Multi-American

How immigrants are redefining 'American' in Southern California

The ten (or eleven) political races in which the Latino vote may count the most

At a polling place in San Francisco, November 2008
At a polling place in San Francisco, November 2008 Photo by Terry Chay/Flickr (Creative Commons)

Because everyone loves a good list, here's an interesting one that the San Francisco Chronicle posted today on its politics blog: The 10 political races in which the Latino vote will be decisive this Nov. 2.

At the top of the list is the Nevada senate race, in which Democratic incumbent and Senate Majority Leader Harry Reid is running against Republican challenger Sharron Angle. Two California races also made the list, including the race for the 47th Congressional District in Orange County in which Rep. Loretta Sanchez, a Democrat, is up against Republican rival Van Tran, a Vietnamese-American member of the state assembly.

Also on the list is the California senate race. From the post:

Republican Carly Fiorina narrowly trails incumbent Sen. Barbara Boxer in the latest polls. Boxer is counting on strong support from the state's sizable Mexican-American population to put her over the top on Election Day. Boxer may benefit from a Latino backlash against Republicans following gubernatorial nominee Meg Whitman's controversy over hiring — and firing — a housekeeper who was in the country illegally.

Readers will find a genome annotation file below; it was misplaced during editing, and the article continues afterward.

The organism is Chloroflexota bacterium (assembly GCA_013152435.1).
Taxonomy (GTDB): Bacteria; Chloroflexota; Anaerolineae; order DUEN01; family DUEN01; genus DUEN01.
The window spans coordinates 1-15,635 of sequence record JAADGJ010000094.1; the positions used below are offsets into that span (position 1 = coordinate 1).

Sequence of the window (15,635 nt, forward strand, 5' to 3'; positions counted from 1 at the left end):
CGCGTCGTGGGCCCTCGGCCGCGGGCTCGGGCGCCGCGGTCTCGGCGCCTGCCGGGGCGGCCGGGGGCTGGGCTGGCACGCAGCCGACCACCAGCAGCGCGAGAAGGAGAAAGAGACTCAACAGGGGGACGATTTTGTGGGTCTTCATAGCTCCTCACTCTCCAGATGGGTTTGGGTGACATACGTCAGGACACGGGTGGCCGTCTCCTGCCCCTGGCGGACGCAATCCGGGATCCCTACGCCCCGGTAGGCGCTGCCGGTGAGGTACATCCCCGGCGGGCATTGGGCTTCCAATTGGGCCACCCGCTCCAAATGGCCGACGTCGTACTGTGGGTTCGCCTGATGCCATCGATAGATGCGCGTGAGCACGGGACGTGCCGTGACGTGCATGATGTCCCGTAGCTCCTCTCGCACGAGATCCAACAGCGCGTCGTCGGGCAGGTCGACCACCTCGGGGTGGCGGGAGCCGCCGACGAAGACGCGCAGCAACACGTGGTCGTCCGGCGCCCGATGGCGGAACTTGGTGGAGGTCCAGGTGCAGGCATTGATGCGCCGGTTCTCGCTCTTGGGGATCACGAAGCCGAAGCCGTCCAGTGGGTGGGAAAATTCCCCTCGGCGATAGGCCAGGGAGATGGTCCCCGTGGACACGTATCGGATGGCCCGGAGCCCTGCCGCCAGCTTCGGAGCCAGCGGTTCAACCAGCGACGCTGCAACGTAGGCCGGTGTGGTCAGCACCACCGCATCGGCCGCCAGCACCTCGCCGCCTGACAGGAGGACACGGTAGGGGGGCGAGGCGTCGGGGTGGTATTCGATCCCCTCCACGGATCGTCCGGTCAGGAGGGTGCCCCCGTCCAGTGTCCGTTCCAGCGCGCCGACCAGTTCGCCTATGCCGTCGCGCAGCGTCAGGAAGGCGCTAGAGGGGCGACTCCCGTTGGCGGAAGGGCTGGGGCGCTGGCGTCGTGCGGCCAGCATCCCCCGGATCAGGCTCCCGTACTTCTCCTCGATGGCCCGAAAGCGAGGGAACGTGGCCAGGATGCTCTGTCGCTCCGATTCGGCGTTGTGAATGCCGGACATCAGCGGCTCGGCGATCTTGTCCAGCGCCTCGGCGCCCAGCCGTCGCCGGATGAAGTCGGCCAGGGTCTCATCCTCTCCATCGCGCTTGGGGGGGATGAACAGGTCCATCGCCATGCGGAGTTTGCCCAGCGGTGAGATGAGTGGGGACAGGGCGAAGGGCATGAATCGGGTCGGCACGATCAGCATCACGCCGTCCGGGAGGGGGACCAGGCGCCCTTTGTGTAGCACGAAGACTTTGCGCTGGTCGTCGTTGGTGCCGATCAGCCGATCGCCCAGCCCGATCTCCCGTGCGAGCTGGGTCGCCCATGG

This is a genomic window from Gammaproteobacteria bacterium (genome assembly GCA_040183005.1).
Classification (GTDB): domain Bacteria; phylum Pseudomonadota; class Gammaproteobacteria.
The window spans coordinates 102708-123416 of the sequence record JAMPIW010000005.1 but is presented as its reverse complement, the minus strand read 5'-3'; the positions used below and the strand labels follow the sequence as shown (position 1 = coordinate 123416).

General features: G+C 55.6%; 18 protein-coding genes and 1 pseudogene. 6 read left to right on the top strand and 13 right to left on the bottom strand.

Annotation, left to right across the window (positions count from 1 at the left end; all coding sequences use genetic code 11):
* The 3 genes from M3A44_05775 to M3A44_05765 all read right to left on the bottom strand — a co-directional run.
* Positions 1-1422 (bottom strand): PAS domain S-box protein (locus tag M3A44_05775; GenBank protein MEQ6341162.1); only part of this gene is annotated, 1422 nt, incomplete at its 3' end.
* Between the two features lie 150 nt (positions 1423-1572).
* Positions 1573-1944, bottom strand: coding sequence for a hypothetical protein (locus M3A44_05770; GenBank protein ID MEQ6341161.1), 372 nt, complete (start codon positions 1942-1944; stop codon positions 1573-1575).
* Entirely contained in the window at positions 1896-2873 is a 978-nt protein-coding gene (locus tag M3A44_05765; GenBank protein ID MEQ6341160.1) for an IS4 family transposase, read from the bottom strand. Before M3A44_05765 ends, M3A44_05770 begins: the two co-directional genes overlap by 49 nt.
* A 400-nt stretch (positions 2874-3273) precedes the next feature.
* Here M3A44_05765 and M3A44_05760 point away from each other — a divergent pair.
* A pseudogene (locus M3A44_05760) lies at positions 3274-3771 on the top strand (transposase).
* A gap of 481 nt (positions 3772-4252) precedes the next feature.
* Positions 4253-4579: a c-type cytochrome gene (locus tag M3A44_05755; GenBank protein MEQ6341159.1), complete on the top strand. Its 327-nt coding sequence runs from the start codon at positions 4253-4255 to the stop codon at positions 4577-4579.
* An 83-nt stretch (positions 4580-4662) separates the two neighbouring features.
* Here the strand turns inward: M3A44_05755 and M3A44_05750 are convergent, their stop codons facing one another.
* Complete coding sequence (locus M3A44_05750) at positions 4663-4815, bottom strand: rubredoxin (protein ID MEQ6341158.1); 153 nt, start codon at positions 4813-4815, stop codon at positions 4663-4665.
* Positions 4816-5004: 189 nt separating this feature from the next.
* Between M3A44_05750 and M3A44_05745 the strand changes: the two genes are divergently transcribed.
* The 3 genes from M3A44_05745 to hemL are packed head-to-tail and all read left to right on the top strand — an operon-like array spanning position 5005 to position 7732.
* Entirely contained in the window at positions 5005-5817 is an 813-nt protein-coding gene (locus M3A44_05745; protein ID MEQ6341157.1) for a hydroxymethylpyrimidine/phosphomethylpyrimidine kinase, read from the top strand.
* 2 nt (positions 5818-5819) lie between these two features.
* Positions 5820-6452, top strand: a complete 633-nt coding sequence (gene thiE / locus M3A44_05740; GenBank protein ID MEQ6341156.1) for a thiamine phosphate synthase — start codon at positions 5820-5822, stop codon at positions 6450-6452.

Oddly missing from the list, though, is the California governor's race, in which a lack of Latino support could sink Republican candidate Meg Whitman in her race against former governor and present state Attorney General Jerry Brown.

Earlier this week, the Chronicle reported on the results of a new poll that showed Whitman trailing Brown among all voters in the wake of a scandal last month involving her employment and subsequent firing of Nicandra Diaz Santillan, an undocumented housekeeper that she employed for nine years. Specifically regarding the housekeeper situation, two-thirds of Latino respondents said Whitman "didn't handle it well," according to the story.

This week the Whitman campaign unveiled a new Spanish-language ad in which the candidate tells voters that "she stood up against" Arizona's SB 1070 anti-illegal immigration law.

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